- SSI program: You're a disabled adult or child with limited income
Each program operates essentially the same way. Applicants have to meet the same medical requirements and the process for determining the disability is the same.
Qualifying for SSDI
To collect Social Security Disability (SSDI), you have to prove that you not only have a disability but that it's severe in nature and prevents you from working for a period of at least 12 months. The medical condition must be on the agency's approved list.
Qualifying for SSI
Supplemental Security Income (SSI) is a bit different as you do not have to have a work history or to have paid FICA fees. This program is designed to help those who have a disability and low income. It's paid for by general tax revenues and is meant to help people afford shelter, food and clothing.
The program may also be available to those over the age of 65 if they fall within the specified income guidelines. For 2019 the income limits are $1,220 per month.
Can You Earn Money While Collecting Social Security Disability?
Some people who receive disability payments also work while collecting the benefits. However, Social Security has strict guidelines for how much you can earn. For 2019, you cannot earn more than $1,220 per month to be considered disabled. Once you reach this amount, if you're collecting benefits, they will stop.
Social Security for Survivors
Sometimes life doesn't always pan out the way you think it would, and you may find yourself in a tough spot as the survivor of a primary wage earner. Survivors don't only include spouses, they include minor children as well. These benefits can help reduce the financial burden that's left when the income suddenly stops.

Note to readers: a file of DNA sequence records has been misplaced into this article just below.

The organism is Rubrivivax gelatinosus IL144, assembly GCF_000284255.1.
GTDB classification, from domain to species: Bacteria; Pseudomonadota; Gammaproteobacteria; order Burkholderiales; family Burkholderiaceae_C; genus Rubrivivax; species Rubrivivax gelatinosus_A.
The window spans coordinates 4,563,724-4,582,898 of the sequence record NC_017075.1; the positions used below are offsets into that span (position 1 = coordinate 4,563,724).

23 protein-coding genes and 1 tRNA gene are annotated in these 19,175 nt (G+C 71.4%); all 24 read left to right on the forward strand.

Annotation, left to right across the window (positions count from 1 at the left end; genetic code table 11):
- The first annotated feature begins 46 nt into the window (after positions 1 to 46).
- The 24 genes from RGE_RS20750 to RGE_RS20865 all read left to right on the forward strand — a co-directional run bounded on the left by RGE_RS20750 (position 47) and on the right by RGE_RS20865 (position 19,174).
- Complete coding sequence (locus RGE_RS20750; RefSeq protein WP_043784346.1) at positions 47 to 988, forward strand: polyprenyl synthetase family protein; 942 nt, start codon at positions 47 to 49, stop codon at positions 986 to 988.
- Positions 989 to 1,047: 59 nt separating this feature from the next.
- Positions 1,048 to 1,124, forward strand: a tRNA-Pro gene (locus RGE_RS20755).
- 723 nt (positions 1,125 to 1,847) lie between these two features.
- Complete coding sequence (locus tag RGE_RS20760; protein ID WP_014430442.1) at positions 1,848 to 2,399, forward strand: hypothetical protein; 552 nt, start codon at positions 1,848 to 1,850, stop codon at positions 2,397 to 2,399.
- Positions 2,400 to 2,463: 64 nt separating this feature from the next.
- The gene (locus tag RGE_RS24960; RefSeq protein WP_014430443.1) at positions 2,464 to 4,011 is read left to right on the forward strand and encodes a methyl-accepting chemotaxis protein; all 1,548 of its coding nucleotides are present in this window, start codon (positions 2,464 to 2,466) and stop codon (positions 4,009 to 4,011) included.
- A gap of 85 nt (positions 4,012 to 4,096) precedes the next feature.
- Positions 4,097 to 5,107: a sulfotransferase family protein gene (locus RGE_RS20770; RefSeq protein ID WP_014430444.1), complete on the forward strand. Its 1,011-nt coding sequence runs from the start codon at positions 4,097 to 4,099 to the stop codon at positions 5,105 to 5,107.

To qualify for survivor benefits, it's necessary that the worker earned enough credits. However, they do not have to have the 40 total credits in order for a survivor to be eligible.
Social Security requires that the deceased person have a minimum of 6 credits before you can be considered for survivor benefits. You also have to meet other criteria, including one of the following:
- Be a surviving spouse who is at least age 60, or 50 if you're disabled
Be a surviving spouse of any age who is caring for a child of the deceased who is younger than 16
- Child may also be receiving benefits under the deceased's record if he/she is disabled
Be an unmarried child who is younger than 19 if in school, 18 if not in school
- You can be 18 or older and still qualify if you're disabled with a disability that occurred before the age of 22
- Be a divorced spouse who was married to the deceased person for a minimum of 10 years and is not remarried (unless you remarried past the age of 50 if disabled; 60 if not disabled)
Some family members may qualify for a death payment of $255 providing that they meet the criteria set forth by Social Security. This payment is made to the surviving spouse on two conditions:
- They were living in the same house at the time of death
- They were living apart and receiving benefits on the deceased's record, or became eligible for these benefits after the deceased passed on
If there is no qualifying spouse, the lump-sum payment can go to the child if they are receiving benefits or became eligible upon the deceased's death.
Finding out when or if you qualify for Social Security payments may be complex, depending on your unique circumstances. You can either seek help at the agency or contact a professional who can walk you through the steps and help you determine which benefits, if any, you qualify for.